On a similar note, India’s representative said developing countries valued the universal, multilateral and impartial nature of United Nations development operations, noting that, like other developing countries, India wished to augment the Organization’s development capability.  The Secretary-General’s reports made for depressing reading, as they showed that the share of global flows of official development assistance to United Nations development entities was more or less static, at slightly more than 10 per cent of global flows.  Moreover, the availability of funds for those entities had declined in real terms over the past year.  Predictable core funding without conditionality was the key to making the United Nations deliver more and better assistance, and greater political will was needed to ensure the Organization was equipped to deal with global development challenges.


Kenya’s representative, speaking on behalf of the African Group, said contributions to the United Nations from non-traditional donors had become increasingly important.  Multi-donor funds or pooled resources to finance specific activities of the Organization’s funds and programmes contributed remarkably to additional and more predictable resources for development assistance.  More efforts were needed to strengthen the impact of national programmes, and ensure they were based on national priorities.  It was also important to ensure that the strategic plans of the funds and programmes were consistent with, and guided by, the main intergovernmental parameters of operational activities for development.  It was important, as well, to align United Nations development assistance frameworks with the programme cycles of the countries concerned, in order to respond more effectively to the development needs and national priorities of developing countries.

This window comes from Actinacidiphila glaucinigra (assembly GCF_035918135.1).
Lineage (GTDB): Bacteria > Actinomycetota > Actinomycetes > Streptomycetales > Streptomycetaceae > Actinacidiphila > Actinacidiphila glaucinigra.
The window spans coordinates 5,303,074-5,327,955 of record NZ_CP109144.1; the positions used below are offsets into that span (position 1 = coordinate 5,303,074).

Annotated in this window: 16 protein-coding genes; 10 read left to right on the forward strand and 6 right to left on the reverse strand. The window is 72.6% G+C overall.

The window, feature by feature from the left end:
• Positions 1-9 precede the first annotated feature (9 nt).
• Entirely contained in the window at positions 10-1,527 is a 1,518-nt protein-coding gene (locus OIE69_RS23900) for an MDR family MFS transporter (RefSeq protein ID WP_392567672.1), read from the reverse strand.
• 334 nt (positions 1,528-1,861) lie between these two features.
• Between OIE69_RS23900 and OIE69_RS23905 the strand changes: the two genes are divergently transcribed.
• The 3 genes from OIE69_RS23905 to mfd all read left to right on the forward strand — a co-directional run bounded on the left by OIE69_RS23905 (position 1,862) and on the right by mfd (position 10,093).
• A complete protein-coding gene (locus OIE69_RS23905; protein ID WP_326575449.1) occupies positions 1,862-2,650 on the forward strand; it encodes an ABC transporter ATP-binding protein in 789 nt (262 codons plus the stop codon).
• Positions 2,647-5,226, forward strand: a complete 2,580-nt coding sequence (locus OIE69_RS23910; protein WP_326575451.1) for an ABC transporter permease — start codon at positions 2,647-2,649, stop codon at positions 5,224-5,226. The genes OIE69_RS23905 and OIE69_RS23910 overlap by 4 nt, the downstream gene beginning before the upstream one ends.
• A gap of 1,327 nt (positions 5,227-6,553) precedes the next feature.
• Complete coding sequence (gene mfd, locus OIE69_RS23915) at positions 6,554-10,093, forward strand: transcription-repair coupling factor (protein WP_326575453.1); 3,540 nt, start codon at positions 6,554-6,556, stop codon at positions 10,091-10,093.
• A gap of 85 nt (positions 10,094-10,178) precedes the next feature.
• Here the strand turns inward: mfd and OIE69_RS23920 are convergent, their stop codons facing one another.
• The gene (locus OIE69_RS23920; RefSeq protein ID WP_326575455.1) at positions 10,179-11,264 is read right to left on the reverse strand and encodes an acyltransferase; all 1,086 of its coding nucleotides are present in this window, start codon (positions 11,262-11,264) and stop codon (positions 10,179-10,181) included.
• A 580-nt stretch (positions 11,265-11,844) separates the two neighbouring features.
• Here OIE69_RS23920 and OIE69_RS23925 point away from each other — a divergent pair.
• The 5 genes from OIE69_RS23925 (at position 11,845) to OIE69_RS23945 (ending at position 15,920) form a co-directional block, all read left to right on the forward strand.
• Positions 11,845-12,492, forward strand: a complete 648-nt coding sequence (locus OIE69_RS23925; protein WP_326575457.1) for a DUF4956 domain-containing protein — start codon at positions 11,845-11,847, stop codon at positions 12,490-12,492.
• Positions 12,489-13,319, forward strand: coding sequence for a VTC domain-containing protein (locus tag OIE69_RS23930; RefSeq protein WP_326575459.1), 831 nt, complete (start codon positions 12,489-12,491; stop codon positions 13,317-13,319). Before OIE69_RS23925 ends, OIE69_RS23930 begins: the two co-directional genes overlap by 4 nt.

Malaysia’s representative said that for many States in the developing world, the United Nations was most visible and relevant in its operational and developmental work, noting that, across continents and in all spheres of human activity, the Organization’s development system had shown that it did, indeed, make a difference to the lives of millions.  While those millions who benefited from its activities were unfamiliar with the bedrock principles of its developmental activities, such as its voluntary and grant nature, its neutrality and multilateralism, those principles were translated into activities on the ground.  In addition, the success of the Organization’s operational activities in assisting the developing world depended, to a very large extent, on the dedication and commitment of United Nations staff in the field.  Malaysia, therefore, viewed with grave concern any situation that might imperil those field staff.